Saturday, 18 January 2020

Reading RSPB Group

RICK and Elis Simpson delivered an excellent illustrated presentation to the group entitled “Confessions of a bird guide”.

The talk focused on the time when the couple lived in Brazil and led birdwatching groups in the tropical rain forest.

Elis presented some stunning photographs of the birdlife of the area while Rick provided the narrative.

It was interesting to hear about the different people who took the tour — some wanted to be in the jungle from dawn to dusk while others took a much more leisurely approach, starting after breakfast and pausing for a siesta in the afternoon.

Many were ill-prepared, expecting to go into the jungle in shorts and sandals and dressing their children alike.

Elis’s illustrations of aggressive spiders and deadly snakes confirmed this attire was not suitable. A few days later, the group undertook their first field trip of the new season with a local visit to Dinton Pastures.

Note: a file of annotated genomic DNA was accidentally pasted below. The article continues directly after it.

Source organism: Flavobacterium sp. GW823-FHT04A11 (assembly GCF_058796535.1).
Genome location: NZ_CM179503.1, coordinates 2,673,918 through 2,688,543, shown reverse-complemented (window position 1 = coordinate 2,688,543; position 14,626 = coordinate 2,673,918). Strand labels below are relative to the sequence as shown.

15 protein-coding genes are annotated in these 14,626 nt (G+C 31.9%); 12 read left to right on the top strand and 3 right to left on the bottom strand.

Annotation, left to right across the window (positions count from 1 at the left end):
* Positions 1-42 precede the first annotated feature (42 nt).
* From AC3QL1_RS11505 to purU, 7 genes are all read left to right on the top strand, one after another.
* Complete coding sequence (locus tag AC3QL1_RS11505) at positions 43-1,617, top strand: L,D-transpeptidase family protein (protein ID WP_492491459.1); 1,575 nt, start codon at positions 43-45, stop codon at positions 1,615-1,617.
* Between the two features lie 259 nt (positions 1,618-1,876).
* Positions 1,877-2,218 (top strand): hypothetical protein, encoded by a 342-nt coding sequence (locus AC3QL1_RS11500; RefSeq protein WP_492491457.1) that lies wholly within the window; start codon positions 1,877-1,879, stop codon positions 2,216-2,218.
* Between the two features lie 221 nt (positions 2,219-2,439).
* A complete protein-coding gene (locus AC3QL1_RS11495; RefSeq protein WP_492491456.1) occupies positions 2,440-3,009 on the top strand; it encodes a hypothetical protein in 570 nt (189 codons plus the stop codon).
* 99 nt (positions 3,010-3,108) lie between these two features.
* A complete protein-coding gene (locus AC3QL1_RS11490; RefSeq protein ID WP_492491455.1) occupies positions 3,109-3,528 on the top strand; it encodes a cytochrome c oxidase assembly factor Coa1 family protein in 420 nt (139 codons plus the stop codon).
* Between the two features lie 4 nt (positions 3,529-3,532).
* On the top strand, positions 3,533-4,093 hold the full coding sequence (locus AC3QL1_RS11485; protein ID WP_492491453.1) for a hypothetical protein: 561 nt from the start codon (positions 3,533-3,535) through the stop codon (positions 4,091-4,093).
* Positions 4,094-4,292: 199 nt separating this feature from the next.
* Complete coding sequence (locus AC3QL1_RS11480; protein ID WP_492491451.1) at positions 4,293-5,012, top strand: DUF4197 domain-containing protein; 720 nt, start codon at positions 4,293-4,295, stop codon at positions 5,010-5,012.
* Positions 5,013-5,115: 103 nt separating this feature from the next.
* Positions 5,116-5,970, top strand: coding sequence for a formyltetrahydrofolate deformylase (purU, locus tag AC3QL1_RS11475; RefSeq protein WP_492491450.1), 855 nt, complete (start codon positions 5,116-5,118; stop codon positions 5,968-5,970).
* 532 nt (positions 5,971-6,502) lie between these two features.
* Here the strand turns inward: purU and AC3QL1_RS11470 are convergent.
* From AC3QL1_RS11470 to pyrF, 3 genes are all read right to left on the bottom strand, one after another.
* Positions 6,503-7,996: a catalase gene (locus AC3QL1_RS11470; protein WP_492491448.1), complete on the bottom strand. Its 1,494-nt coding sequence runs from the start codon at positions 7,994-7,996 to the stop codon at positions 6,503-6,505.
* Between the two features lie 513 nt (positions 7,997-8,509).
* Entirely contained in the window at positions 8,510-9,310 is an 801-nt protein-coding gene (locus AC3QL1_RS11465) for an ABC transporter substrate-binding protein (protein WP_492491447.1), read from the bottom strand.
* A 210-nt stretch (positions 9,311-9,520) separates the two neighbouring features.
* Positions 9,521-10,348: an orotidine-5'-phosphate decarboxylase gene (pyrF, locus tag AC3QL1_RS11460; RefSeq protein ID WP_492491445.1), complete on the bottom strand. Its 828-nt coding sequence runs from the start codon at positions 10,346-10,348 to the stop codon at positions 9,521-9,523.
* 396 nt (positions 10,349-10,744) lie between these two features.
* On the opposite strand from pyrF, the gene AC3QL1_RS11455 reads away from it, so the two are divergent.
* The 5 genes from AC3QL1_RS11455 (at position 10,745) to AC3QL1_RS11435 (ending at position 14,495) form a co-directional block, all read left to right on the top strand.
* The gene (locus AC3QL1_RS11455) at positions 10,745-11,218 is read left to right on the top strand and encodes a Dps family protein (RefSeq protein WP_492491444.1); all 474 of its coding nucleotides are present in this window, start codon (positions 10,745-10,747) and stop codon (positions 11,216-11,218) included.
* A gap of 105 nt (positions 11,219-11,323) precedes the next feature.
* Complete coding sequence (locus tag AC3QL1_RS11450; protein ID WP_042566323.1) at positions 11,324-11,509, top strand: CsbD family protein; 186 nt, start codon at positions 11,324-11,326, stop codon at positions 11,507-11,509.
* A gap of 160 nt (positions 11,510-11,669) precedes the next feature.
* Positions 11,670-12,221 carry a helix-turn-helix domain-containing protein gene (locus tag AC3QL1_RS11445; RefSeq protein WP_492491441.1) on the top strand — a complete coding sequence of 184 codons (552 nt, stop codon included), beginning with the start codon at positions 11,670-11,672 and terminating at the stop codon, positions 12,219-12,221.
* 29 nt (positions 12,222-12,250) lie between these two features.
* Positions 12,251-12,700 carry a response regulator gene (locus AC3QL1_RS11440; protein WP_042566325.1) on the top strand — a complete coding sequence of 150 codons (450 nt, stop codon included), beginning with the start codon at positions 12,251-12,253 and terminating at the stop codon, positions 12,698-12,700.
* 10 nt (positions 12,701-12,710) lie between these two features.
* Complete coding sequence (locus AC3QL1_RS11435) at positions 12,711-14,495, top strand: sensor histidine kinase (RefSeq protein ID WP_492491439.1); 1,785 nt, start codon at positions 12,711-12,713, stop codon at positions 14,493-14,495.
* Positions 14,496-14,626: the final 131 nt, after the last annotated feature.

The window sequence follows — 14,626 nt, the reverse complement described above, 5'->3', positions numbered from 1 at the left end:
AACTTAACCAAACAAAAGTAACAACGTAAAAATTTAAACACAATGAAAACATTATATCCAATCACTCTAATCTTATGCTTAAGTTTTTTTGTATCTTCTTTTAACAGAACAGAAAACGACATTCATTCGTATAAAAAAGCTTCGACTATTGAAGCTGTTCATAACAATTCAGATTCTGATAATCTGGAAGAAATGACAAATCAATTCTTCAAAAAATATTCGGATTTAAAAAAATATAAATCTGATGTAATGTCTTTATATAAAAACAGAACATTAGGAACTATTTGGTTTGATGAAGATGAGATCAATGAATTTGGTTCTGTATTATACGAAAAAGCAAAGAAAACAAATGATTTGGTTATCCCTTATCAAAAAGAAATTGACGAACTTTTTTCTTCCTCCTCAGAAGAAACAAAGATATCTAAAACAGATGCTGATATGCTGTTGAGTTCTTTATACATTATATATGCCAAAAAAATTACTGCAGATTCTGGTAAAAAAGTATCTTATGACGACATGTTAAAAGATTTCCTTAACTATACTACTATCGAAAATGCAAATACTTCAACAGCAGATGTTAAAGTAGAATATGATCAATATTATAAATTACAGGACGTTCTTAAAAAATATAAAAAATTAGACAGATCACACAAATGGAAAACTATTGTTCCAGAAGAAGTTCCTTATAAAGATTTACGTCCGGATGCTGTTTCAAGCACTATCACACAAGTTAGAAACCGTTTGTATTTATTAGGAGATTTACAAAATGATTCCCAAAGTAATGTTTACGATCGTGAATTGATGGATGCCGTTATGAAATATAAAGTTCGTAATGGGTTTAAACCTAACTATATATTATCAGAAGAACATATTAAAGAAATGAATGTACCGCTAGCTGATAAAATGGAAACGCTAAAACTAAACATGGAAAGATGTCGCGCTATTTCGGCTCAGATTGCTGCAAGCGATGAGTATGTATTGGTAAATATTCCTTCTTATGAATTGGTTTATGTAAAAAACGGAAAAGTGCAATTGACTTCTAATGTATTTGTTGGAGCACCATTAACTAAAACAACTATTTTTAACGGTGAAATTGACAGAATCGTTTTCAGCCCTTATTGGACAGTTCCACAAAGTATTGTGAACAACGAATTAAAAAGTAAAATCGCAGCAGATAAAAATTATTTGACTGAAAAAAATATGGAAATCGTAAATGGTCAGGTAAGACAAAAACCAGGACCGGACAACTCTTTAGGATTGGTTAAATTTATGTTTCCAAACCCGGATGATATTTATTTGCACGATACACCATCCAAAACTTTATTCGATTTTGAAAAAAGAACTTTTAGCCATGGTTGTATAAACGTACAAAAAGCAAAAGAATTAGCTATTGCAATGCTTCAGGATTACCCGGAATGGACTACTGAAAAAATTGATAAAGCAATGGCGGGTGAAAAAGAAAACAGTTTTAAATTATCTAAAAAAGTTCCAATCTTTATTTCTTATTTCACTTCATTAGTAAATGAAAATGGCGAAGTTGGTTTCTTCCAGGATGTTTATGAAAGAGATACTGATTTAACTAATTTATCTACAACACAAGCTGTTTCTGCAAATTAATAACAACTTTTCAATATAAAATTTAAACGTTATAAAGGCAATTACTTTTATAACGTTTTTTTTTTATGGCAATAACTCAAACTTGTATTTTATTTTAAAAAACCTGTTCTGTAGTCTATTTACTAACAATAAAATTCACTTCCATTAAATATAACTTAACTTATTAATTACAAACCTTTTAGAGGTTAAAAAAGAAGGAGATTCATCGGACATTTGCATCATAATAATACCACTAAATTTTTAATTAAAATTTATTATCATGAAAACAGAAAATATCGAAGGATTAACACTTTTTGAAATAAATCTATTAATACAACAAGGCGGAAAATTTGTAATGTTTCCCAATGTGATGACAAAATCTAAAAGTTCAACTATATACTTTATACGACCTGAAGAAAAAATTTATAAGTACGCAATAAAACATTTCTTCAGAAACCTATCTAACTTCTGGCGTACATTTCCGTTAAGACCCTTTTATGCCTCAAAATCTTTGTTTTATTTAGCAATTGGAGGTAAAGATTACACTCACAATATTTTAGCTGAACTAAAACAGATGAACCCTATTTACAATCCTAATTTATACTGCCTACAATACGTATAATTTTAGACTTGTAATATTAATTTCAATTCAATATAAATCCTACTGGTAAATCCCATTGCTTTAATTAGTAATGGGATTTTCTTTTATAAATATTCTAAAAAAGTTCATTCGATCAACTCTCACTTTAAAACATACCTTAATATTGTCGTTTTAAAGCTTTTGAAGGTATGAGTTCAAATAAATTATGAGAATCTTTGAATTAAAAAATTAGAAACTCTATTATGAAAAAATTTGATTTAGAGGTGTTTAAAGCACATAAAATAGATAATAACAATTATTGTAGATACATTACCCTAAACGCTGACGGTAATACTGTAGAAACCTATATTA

Here, Lavells Lake provides the most interesting area where a much smaller lake is surrounded by reedbeds and a few trees provide a more diverse habitat than on the main lakes.

The warm September sunshine meant that those early harbingers of winter migration, the wigeon and gadwall, had not yet arrived.

There were only a few tufted duck in the centre of the lake while a pair of mallard and a lonely moorhen patrolled the edges.

Some teasel had formed large seed heads and these had attracted good numbers of goldfinch, including many juveniles which had not yet acquired their red faces.

Several swallows were picking insects from the lake surface, doubtless building their fat reserves before the long migration to Africa.

A larger bird was hunting across the reedbed — a hobby seeking out its favourite prey, dragonflies. Then, from deeper in the reedbed, a noise resembling a pig squealing resonated around.

The group stared intensely into the reeds and some 10 minutes later the water rail responsible tiptoed across an open patch of water between reeds. It was an excellent end to a great morning’s birdwatching.

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